May 18, 2011

ASCO Abstracts out

INCYTE Corporation - a small molecule cancer drug research company - has four abstracts in ASCO 2011. (link)
Incyte has collaborative agreements with Pfizer PFE, Eli Lilly LLY and Novartis NVS.
The abstract of highest current interest is the one on which Incyte is working with Novartis. (a Phase III trial).

Supergen has two abstracts.. I was kinda surprised (link) and phase I clinical study of an oral inhibitor
Ok, more information will be added during the evening. Have to do AH trading now..ciao

Vical has posted a very clear abstract on what they have done/found/plan to do.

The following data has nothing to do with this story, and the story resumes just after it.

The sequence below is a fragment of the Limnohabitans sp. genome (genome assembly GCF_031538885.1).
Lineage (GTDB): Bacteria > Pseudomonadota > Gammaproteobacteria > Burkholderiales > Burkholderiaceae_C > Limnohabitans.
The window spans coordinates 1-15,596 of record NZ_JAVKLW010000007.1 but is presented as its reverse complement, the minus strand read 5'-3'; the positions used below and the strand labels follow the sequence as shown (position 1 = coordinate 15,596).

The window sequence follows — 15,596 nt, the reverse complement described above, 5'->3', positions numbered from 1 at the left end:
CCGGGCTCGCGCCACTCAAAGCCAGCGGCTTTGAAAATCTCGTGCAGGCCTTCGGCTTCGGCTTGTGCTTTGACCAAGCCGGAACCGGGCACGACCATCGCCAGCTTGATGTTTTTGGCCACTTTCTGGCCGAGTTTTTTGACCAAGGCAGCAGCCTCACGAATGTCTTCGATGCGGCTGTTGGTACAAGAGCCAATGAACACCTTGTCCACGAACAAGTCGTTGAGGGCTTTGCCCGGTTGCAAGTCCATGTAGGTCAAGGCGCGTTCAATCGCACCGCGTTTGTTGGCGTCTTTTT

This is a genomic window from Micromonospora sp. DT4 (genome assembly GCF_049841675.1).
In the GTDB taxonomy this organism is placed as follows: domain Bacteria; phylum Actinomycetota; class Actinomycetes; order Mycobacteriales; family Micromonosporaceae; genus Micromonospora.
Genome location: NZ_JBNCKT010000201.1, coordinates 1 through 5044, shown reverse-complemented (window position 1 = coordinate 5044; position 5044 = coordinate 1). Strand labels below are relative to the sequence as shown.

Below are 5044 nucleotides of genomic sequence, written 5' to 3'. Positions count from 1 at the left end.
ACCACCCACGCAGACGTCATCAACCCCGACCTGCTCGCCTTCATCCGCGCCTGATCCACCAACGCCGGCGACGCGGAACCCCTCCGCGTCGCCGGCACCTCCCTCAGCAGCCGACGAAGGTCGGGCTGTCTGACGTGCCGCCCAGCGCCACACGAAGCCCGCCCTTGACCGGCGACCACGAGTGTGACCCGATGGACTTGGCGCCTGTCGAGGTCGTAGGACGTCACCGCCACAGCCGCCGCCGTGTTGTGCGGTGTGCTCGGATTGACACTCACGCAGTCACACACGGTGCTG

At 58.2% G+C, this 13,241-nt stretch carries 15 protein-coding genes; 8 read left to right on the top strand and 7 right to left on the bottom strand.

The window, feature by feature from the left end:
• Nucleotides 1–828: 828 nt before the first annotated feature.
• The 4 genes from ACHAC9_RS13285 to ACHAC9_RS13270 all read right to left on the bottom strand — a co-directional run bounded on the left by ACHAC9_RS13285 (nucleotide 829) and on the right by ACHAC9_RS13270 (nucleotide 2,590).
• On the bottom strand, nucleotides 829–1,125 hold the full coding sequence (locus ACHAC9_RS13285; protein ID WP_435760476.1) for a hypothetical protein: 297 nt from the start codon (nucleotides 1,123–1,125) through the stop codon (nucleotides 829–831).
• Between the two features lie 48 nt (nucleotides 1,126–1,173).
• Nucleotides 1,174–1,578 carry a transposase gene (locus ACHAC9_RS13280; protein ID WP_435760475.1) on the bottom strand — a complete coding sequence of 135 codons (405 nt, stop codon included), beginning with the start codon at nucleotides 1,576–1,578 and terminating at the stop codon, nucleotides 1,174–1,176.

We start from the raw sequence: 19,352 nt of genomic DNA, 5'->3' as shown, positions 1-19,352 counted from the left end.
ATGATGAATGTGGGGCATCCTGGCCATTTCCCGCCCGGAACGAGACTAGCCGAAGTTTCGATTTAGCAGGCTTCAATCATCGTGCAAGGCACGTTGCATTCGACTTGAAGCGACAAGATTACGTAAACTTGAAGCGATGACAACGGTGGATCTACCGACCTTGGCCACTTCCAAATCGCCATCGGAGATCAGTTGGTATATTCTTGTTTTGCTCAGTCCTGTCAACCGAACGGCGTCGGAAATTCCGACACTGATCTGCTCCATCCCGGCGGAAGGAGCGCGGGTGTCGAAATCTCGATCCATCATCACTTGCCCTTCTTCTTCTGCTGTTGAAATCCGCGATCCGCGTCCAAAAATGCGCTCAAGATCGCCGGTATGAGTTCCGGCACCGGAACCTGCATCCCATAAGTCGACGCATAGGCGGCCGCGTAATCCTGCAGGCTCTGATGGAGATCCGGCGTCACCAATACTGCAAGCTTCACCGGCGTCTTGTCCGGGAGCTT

Background: Allovectin is a plasmid-based immunotherapy expressing HLA-B7 and β2 microglobulin genes designed to stimulate both local and systemic anti-tumor responses. In a phase II single-arm study, VCL-1005-208 (2 mg, intralesional injection in 127 subjects), overall response rate (ORR) was 11.8% and median overall survival (OS) was 18.8 months. Median duration of response was 13.8 months and all responses were durable (> 6 months). A subsequent phase III trial (LX01-315) recently completed enrollment of 390 pts in more than 90 sites in 15 countries. Subjects in phase II with characteristics corresponding to those in this phase III study (chemonaïve with a single lesion injected) had an ORR that was 17% and median OS was 22.5 months. Methods: A time-dependent covariate (TDC) analysis with the Cox proportional hazards model (SAS/STAT PROC PHREG) was used to evaluate the relationship between a time-varying covariate (responder status) to survival in the phase II study. The Cox model analysis combines these results across times (one time point per death) to yield a single p-value for the prognostic significance of responder status. Results: In our analysis of the VCL-1005-208 data, each patient had a single covariate, responder status that permanently switched from 1 to 0 when a non-responder became a responder. The single covariate approach tested the hypothesis that responder status predicted survival. The resulting hazard ratio for the TDC was 4.13 (95% CI: 1.67-10.25, score test p-value=0.002), which is relatively large and highly significant. A simpler analysis, using responder status as if it were a baseline covariate, gave a hazard ratio of 4.82 (95% CI 1.95-11.89, p-value<0.001). The TDC analysis indicates that in a small, open-label phase II trial, responder status strongly predicted survival. Analysis of two other trials (using 10 mcg DNA), VCL-1005-205 (phase II) and VCL-1005-301 (phase III), showed similar results. Conclusions: In three Allovectin melanoma trials, response was a strongly significant predictor of survival and may serve as a marker of clinical benefit for this novel class of cancer immunotherapeutic agents.

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